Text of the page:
When active learning fails: How faculty beliefs and intentions inform their teaching and influence student outcomes
Stanley Lo, Asst. Teaching Professor, UC San Diego
In the past few decades, commissions and reports have called for the
transformation of undergraduate science education. While many active -learning approaches have been shown to be effective across contexts, discrepant results raise challenging questions about specific implementations and their related efficacies. This study examines how different faculty implement the same active-learning approaches and what factors correlate with positive student outcomes.
Specifically, we analyze student outcomes in both cognitive and affective learning using concept inventories and surveys, as well as persistence in a series of four large introductory biology courses each with 200-300 students. In parallel, we dissect how faculty teach these courses and triangulate their actions in the classrooms with their intentions and beliefs about teaching using a combination observations, surveys, and interviews. In this interactive seminar, we will examine these research data to discuss how multiple people enact the same curriculum, why they implement active learning in specific but distinct manners, and what actions in the classrooms and beliefs about teaching correlate with better student outcomes. From these results, we propose a new model to understand how and why faculty teach differently and what features of their teaching promote student successes.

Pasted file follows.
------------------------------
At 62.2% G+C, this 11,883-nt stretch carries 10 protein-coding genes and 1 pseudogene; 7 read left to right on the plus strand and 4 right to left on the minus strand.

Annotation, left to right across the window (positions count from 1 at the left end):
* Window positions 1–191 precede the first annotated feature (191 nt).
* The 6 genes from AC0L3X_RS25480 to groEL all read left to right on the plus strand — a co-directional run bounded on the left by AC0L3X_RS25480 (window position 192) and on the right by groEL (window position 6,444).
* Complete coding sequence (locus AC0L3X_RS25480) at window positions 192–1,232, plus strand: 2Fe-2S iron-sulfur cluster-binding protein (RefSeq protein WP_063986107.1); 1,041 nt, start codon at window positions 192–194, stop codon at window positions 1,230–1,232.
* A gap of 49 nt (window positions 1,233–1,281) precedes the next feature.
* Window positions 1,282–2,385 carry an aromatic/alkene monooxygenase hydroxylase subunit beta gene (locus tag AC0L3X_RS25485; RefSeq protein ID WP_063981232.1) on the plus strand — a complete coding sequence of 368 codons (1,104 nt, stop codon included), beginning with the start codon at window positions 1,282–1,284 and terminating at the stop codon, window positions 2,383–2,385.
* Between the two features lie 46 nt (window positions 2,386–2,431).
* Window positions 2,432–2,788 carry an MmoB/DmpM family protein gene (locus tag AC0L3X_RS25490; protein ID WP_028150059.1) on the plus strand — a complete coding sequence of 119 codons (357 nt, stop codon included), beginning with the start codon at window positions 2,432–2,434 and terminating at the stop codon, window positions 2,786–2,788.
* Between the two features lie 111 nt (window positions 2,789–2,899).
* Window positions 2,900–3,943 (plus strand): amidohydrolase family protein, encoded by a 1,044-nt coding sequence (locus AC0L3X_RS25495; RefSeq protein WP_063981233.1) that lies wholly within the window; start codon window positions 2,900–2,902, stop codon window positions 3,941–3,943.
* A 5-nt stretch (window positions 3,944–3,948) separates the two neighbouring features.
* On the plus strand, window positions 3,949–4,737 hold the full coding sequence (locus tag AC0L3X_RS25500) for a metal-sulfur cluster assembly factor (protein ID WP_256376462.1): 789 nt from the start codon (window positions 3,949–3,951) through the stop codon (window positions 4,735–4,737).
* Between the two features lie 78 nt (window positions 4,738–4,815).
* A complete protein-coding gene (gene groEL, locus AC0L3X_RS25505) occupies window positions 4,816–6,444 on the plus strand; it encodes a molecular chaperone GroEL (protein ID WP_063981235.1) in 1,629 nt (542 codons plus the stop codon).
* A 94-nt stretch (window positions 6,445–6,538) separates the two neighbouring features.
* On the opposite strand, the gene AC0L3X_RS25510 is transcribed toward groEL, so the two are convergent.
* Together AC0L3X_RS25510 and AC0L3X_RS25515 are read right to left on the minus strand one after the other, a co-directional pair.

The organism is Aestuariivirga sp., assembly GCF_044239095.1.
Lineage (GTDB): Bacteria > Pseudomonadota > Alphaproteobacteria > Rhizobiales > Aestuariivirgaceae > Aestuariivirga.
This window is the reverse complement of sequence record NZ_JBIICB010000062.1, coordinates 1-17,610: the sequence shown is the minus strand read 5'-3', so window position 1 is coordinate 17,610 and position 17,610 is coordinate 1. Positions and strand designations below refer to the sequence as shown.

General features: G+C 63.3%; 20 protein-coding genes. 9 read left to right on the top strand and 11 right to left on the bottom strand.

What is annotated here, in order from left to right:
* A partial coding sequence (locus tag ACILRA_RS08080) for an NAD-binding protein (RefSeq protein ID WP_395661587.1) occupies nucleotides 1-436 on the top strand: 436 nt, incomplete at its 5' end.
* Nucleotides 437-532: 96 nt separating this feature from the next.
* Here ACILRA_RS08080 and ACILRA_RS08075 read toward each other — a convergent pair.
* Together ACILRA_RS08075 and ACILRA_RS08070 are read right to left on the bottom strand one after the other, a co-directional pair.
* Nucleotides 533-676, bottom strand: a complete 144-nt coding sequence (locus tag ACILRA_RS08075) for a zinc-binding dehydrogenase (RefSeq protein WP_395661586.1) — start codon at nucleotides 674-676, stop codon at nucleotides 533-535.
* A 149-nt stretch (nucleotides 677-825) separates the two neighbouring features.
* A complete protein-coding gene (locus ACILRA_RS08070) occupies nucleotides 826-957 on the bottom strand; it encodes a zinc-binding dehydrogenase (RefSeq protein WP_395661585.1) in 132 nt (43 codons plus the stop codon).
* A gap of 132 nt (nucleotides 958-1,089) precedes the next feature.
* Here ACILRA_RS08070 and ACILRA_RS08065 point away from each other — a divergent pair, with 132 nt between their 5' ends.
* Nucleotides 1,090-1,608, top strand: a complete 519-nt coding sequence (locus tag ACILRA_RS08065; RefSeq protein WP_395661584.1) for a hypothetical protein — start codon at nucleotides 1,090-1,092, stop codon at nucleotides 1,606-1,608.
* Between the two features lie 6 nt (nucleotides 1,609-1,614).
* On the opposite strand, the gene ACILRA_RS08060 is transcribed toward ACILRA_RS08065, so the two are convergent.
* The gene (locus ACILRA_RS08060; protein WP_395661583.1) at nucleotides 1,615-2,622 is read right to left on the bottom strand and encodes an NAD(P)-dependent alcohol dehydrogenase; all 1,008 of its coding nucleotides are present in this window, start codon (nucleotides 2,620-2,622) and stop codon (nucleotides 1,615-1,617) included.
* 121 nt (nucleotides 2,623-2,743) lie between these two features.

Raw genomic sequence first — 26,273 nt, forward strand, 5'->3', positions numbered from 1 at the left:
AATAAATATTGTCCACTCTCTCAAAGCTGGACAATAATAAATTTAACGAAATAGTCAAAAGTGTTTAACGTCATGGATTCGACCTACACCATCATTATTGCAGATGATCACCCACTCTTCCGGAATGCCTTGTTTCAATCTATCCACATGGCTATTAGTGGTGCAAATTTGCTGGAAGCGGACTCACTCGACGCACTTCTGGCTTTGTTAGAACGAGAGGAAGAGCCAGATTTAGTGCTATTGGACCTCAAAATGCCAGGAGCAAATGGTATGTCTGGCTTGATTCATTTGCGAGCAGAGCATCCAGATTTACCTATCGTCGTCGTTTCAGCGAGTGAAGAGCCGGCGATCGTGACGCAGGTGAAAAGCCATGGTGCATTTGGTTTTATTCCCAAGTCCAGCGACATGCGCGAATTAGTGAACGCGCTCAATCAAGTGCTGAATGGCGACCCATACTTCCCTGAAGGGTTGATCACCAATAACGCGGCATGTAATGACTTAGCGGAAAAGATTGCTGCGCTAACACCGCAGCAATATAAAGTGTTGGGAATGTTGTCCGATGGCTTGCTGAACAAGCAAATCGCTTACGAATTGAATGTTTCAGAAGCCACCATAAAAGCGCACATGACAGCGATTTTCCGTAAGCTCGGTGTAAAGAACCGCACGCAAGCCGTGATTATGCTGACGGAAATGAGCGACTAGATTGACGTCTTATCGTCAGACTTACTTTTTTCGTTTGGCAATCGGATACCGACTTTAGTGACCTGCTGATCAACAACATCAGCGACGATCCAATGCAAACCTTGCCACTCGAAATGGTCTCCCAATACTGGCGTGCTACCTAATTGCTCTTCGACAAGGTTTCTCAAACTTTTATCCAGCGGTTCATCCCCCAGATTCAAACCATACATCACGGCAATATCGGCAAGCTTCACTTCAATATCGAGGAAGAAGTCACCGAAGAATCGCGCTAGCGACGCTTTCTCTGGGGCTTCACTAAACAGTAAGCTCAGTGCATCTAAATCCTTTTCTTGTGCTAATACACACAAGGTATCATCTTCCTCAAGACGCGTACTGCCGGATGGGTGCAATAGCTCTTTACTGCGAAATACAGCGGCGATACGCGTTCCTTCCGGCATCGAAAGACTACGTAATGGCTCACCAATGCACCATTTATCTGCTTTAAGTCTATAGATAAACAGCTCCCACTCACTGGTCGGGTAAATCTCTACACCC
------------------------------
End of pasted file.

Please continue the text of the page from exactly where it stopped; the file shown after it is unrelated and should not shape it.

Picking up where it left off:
Introducing the Fall 2016 Seminar series called “Evidence-based Teaching in STEM” on select Fridays from 3-5:00pm in LSE 106. The format is a 45 minute talk focused on undergraduate STEM education research by an expert in STEM education. This will be followed by a 15 minute Q&A and then an 30 minute interactive and hands-on workshops where participants can brainstorm how to turn the ideas from the talk into concrete aspects for their own courses.
This seminar is targeted to faculty, instructors, graduate and undergrad students interested in teaching and learning.